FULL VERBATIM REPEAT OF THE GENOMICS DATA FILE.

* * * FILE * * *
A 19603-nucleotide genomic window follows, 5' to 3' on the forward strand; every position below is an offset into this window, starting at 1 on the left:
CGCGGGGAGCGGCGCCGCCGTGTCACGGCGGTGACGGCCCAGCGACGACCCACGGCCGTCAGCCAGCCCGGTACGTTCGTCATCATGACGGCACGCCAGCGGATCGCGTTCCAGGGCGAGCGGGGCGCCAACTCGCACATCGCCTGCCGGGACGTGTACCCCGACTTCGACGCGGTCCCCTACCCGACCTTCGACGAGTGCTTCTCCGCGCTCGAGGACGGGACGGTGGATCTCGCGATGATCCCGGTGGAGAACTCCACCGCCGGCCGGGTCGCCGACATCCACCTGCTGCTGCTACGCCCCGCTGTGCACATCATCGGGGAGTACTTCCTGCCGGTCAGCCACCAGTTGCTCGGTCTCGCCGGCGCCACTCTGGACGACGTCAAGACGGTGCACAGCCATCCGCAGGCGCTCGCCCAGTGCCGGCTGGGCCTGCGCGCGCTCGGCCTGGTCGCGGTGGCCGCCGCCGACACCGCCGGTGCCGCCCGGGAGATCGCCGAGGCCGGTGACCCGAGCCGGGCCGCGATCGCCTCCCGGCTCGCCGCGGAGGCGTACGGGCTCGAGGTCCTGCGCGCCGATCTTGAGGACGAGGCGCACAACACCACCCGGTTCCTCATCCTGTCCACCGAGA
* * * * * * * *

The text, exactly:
A 19603-nucleotide genomic window follows, 5' to 3' on the forward strand; every position below is an offset into this window, starting at 1 on the left:
CGCGGGGAGCGGCGCCGCCGTGTCACGGCGGTGACGGCCCAGCGACGACCCACGGCCGTCAGCCAGCCCGGTACGTTCGTCATCATGACGGCACGCCAGCGGATCGCGTTCCAGGGCGAGCGGGGCGCCAACTCGCACATCGCCTGCCGGGACGTGTACCCCGACTTCGACGCGGTCCCCTACCCGACCTTCGACGAGTGCTTCTCCGCGCTCGAGGACGGGACGGTGGATCTCGCGATGATCCCGGTGGAGAACTCCACCGCCGGCCGGGTCGCCGACATCCACCTGCTGCTGCTACGCCCCGCTGTGCACATCATCGGGGAGTACTTCCTGCCGGTCAGCCACCAGTTGCTCGGTCTCGCCGGCGCCACTCTGGACGACGTCAAGACGGTGCACAGCCATCCGCAGGCGCTCGCCCAGTGCCGGCTGGGCCTGCGCGCGCTCGGCCTGGTCGCGGTGGCCGCCGCCGACACCGCCGGTGCCGCCCGGGAGATCGCCGAGGCCGGTGACCCGAGCCGGGCCGCGATCGCCTCCCGGCTCGCCGCGGAGGCGTACGGGCTCGAGGTCCTGCGCGCCGATCTTGAGGACGAGGCGCACAACACCACCCGGTTCCTCATCCTGTCCACCGAGA